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Donald Trump's Attorney General Nominee Was Really Specific About What Constitutes 'the Crime of Obstruction' and It's Exactly What Trump Reportedly Did With Cohen

SAUL LOEB/AFP/MANDEL NGAN/AFP/Getty Images

President Donald Trump ordered his former lawyer and fixer Michael Cohen to lie to Congress about their secret plans to build a Trump Tower in Moscow, according to an explosive new report by Buzzfeed.

Special Counsel Robert Mueller's office "learned about Trump’s directive for Cohen to lie to Congress through interviews with multiple witnesses from the Trump Organization and internal company emails, text messages, and a cache of other documents. Cohen then acknowledged those instructions during his interviews with that office," BuzzFeed wrote Thursday.


"Cohen also told the Special Counsel that after the election, the president personally instructed him to lie — by claiming that negotiations ended months earlier than they actually did — in order to obscure Trump’s involvement."

Cohen pleaded guilty in November to lying to Congress among other crimes and was sentenced to three years in prison.

Although there is debate over whether Trump obstructed justice when he fired FBI Director James Comey in 2017 over "this Russia thing," the testimony Cohen gave as part of his plea agreement "is the first known example of Trump explicitly telling a subordinate to lie directly about his own dealings with Russia," BuzzFeed learned. Trump "had at least 10 face-to-face meetings with Cohen about the deal during the campaign."

BuzzFeed's report, if true, offers the strongest available evidence to date that Trump was directing his underlings to obstruct an ongoing federal investigation.

Additionally, Trump's tweets about Cohen's father-in-law are a clear tactic to scare Cohen into not testifying before the House next week.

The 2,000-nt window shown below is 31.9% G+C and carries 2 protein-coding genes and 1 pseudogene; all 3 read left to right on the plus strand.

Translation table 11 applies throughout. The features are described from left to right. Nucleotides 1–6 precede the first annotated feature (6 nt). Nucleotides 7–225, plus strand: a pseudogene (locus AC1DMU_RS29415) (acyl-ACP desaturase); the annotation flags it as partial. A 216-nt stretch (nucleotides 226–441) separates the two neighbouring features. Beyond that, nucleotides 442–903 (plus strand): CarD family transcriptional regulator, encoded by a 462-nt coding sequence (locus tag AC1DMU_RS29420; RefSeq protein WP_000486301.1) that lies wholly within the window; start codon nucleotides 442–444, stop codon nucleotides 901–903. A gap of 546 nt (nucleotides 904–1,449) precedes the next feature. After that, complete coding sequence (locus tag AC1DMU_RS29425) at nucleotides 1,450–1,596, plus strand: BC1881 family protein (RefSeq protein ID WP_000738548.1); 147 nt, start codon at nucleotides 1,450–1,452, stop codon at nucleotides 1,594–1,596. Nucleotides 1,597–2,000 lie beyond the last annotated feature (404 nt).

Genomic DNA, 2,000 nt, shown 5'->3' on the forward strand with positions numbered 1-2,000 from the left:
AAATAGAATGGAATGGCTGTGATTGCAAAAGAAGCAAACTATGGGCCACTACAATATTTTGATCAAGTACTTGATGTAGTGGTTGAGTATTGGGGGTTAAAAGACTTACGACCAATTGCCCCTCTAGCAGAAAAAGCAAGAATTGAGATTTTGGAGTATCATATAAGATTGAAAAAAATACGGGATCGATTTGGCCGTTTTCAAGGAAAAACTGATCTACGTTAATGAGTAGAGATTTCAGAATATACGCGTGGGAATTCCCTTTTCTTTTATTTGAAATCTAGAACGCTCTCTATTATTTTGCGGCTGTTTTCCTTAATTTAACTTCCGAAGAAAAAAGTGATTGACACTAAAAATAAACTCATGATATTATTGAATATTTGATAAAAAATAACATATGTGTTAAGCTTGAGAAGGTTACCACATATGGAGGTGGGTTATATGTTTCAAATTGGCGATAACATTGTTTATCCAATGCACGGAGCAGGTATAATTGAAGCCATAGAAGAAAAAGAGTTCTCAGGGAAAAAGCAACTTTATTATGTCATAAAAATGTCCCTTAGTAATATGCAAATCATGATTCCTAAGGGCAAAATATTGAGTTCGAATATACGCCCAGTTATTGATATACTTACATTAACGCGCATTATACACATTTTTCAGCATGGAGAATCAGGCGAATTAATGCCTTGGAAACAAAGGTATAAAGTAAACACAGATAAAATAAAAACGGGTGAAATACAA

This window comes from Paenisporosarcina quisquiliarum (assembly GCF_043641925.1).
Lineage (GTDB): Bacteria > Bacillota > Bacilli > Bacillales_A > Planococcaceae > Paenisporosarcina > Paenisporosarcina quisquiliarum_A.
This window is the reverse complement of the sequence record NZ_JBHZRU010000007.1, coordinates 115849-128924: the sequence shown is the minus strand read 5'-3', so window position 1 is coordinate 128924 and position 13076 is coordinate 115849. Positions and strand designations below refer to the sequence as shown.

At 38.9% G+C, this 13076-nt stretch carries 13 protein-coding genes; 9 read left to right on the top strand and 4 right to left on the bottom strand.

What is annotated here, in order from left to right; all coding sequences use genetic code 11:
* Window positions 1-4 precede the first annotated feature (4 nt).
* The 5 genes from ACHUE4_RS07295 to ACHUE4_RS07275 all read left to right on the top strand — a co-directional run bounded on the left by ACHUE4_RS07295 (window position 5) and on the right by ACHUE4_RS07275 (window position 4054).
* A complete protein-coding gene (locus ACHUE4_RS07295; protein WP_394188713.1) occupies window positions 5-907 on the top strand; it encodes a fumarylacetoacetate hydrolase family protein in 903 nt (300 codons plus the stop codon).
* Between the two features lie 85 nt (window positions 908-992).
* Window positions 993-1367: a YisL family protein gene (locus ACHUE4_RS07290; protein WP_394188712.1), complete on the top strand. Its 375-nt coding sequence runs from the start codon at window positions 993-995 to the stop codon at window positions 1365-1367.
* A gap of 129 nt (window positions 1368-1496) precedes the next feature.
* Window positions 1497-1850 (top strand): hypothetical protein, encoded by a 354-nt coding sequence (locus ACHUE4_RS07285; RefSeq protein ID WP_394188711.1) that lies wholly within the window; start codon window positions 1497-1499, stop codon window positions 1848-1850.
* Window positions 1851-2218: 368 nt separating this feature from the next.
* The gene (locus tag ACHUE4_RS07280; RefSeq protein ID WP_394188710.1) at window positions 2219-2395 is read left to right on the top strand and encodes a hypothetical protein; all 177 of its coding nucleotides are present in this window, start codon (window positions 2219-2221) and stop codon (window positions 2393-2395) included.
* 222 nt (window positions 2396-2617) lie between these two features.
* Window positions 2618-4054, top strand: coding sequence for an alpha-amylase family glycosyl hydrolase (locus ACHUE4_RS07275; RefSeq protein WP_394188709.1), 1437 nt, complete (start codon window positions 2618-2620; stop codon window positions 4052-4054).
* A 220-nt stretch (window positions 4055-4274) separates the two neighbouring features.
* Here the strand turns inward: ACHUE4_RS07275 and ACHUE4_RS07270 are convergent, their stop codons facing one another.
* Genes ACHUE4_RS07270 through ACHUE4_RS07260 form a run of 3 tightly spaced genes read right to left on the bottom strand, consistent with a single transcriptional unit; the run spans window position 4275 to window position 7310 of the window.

These are crimes for which Trump can be held liable, according to Trump's nominee for attorney general, William Barr.

In a June 2018 memo to the Justice Department, Barr spelled out what he believes constitutes the crime of obstruction of justice, and it exactly describes what Trump instructed Cohen to do. Keep in mind that Barr's intent in drafting this memo was to argue against the legitimacy of Mueller's investigation.

“Obviously, the President and any other official can commit obstruction in this classic sense of sabotaging a proceeding’s truth-finding function," Barr wrote. "Thus, for example, if a President knowingly destroys or alters evidence, suborns perjury, or induces a witness to change testimony, or commits any act deliberately impairing the integrity or availability of evidence, then he, like anyone else, commits the crime of obstruction.”

Team Trump is not going to like this.

Barr affirmed his position during his Senate confirmation hearing on Thursday.

"In your memo...you wrote on page 1 that a president persuading a person to commit perjury would be obstruction, is that right?" asked Senator Amy Klobuchar (D-MN).

"Yes," Barr replied.

Senator Lindsey Graham (R-SC) also asked Barr if he stands by his assessment from last summer's memo.

Graham: “So if there was some reason to believe that the president tried to coach somebody not to testify, or testify falsely, that could be obstruction of justice?”

Barr: “Yes. Under an obstruction statute, yes.”

Barr has been a fierce skeptic of the merits of Mueller's investigation, writing in his memo to DoJ that Trump's firing of Comey does not amount to obstruction because of his belief in the president's "plenary power over law enforcement."

That, however, did not factor in whether Trump had ordered people like Cohen to lie to investigators and Congress.

This is not what Trump was hoping for when he picked Barr to be AG.

Hoist by his own petard.